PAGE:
Generally, the pump will be used to direct a flow of an anaesthetic agent from a storage container to the breathing circuit of a patient. In this event, the inlet port of the chamber will be connected to the supply container for the agent, and the outlet port of the chamber will be connected to the patient's breathing circuit. In some situations, it can be preferable for the direction of flow to be reversed, for example to flush the fluid in question out of conduits connected to the outlet port. It is preferred that the cycle operated by the pump be capable of variation between two modes by varying the relative timing of the moveable valve member and the expansion and contraction of the reservoir. In this way, the flow of agent through the pump can be reversed.
Preferably, the vaporiser includes a monitor which can detect the presence of fluid in or absence of fluid from conduits attached to the inlet port of the chamber, the outlet port or both. The monitor can ensure that the pump of the vaporiser operates only when there is sufficient fluid for supply by the pump.
The valve member may be rotatable between its first and second positions. It will generally provide a bore in the plane perpendicular to the axis of rotation so that, in the first position of the valve member, the bore extends between the inlet port and the reservoir port, and so that, in the second position of the valve member, the bore extends between the reservoir port and the outlet port. While it is necessary to provide fluid-tight seals between the valve member and the chamber in which it moves, those seals have been found not to be susceptible to degradation as a result of movement in each cycle of the pump, unlike seals provided in reservoirs in earlier pumps, which consist of piston and cylinder arrangements. The range of movement of the valve member is somewhat less than that of a piston and cylinder type reservoir. Furthermore, and perhaps more significantly, the frequency with which the valve member must move can be arranged to be very much less than the frequency with which fluid is expelled from the reservoir by use of a drive unit which can expel incremental quantities of fluid from the reservoir.
A preferred valve member is a solenoid driven three way valve. It has been found that the use of such a valve has the advantage that the switching movement can be faster than that which can be achieved using a valve using rotational movement.
Preferably, the valve member is biased towards its first position so that, in the event of failure of a component of the pump of the vaporiser, it is not possible for fluid to flow from the reservoir through the outlet port of the chamber. This provides a measure of safety which can be important when, for example, the fluid is a drug.
During use, it is preferred that the pressure of the fluid at the inlet port is sufficiently high for the agent to be maintained in its liquid phase. It is further preferred that the pressure is so maintained at all stages through the pump, as far as the point where the fluid is delivered from the pump. In this way, the accuracy with which the pump is able to measure fluid volumes can be maintained high even with fluids such as high boiling point anaesthetic agents. An anaesthetic agent of particular interest which has been developed recently, 2-(difluoromethoxy) 1,1,1,2-tetrafluoroethane, has a boiling point at normal atmospheric pressure between 20° and 25° C., while normal operating temperatures of the vaporiser of the invention can be between 15° and 35° C. Maintaining the pressures of the agent in the vaporiser at such levels that it remains in its liquid phase allows the pump in the vaporiser of the invention to measure volumes of that drug accurately.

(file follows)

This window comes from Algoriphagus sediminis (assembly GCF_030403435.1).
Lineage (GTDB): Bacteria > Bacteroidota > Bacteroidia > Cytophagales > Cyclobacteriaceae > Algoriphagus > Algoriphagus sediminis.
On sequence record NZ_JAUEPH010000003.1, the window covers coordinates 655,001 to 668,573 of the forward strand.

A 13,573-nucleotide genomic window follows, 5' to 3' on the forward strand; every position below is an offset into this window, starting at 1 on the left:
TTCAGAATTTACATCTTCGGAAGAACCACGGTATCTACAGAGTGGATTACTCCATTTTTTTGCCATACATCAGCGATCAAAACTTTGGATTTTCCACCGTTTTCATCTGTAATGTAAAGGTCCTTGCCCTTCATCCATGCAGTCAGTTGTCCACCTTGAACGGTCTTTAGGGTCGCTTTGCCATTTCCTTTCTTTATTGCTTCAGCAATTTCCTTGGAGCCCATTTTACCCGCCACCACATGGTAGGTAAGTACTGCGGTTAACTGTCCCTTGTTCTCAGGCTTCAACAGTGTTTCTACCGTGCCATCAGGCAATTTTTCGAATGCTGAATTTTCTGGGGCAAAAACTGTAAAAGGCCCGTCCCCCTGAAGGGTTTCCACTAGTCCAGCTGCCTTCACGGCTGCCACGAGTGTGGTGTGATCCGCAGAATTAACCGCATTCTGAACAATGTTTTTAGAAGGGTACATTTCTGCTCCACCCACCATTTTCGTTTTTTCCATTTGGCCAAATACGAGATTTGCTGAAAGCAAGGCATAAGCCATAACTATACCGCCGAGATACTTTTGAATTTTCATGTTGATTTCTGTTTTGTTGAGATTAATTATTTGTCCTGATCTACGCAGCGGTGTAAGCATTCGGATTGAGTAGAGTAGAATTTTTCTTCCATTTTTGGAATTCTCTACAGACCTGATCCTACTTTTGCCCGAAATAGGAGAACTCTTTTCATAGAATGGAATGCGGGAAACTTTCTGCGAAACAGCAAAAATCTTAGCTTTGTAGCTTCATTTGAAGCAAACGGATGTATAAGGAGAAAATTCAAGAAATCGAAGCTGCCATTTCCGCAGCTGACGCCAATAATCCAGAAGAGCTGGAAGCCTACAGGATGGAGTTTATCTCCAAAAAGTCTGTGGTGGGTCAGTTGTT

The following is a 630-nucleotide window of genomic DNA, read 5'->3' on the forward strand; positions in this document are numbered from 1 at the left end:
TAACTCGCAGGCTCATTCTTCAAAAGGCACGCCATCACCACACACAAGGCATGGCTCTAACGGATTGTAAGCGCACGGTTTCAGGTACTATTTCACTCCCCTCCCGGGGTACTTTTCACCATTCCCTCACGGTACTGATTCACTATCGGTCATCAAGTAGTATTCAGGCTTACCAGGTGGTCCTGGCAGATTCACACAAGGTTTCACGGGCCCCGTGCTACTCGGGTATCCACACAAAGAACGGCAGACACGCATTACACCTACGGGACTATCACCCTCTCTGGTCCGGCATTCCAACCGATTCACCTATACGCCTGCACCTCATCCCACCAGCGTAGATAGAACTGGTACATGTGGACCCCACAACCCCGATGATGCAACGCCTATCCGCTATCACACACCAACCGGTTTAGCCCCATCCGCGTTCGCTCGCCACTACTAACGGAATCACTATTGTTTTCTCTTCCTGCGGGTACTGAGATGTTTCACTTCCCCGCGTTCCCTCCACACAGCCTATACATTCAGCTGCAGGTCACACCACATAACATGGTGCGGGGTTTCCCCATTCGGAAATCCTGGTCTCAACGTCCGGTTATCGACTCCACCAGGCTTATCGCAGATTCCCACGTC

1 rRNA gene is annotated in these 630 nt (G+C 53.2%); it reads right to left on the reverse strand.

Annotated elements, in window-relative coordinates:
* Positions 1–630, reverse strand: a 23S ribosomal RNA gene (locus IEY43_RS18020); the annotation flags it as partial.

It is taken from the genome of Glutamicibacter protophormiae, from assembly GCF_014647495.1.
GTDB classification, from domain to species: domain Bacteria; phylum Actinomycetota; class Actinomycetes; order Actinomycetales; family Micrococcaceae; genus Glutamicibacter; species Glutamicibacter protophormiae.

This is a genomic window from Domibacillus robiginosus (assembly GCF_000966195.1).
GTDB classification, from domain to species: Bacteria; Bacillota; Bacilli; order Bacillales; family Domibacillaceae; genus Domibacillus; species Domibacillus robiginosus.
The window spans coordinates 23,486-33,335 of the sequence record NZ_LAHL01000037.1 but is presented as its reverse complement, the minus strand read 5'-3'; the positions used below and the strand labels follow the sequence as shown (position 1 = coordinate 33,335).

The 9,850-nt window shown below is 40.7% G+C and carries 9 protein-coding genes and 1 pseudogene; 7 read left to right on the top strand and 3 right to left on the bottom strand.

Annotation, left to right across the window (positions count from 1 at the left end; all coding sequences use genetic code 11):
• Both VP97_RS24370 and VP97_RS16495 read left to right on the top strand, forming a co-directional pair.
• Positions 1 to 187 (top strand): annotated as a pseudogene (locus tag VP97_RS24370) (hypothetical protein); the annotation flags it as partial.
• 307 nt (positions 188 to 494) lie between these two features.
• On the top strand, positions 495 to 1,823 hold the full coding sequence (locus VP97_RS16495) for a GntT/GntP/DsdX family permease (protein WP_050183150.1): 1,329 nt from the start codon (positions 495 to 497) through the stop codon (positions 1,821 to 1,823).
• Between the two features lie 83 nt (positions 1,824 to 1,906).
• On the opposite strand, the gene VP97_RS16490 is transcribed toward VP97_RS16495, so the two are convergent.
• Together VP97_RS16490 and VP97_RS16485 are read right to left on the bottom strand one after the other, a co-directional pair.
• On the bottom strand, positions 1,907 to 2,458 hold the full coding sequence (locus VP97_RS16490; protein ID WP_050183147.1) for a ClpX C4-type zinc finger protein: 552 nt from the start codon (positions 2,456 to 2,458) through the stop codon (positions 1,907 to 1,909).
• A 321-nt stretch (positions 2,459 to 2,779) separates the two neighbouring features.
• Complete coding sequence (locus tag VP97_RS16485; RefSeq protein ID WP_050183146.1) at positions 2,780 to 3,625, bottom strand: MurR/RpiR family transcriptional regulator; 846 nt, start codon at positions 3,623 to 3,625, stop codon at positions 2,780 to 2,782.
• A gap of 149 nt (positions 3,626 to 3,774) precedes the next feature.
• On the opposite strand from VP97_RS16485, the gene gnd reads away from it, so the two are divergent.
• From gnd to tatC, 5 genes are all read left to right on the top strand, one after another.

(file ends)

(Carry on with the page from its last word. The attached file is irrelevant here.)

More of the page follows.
The vaporiser of the invention includes an inlet for a carrier gas, and an outlet for carrier gas and anaesthetic agent. The pump supplies anaesthetic agent into the carrier gas stream, in accurately measured quantities. A suitable vaporiser is disclosed in the application, filed with the present application, which claims priority from UK patent application no. 9109023.3. Subject matter disclosed in that application is incorporated in the specification of the present application by this reference.
A vaporiser in accordance with the present invention will now be described by way of example, with reference to the accompanying drawings, in which:
FIG. 1 is a schematic representation of a vaporiser,
FIG. 2 a schematic representation of a pump, and
FIG. 3 is a schematic representation of a back-pressure valve which might be Us
anaesthetic he flow of anaesthetic agent from a reservoir.
Referring to the drawings, FIG. 1 shows a vaporiser which comprises a source 1 of a carrier gas, which might consist of, for example nitrous oxide, oxygen or air, or a combination of these gases. The carrier gas flows from the source 1 through a flow sensor 2, which allows the rate of flow of carrier gas to be monitored.
A back pressure regulator 7 is situated downstream of the flow sensor 2 to control the split of carrier gas at a junction 8 between a first passageway 9 and a second passageway 10. The regulator 7 ensures that no more than a predetermined quantity of gas flows through the first passageway 9, excess gas being admitted to the second passageway 10. Liquid drug, for example an anaesthetic drug, is held in a reservoir 3, and is supplied to the first passageway 9 through a dosing pump 4 by which the rate of supply of the drug is controlled, according to the required concentration of drug and the required rate of flow of gas into the patient's breathing circuit.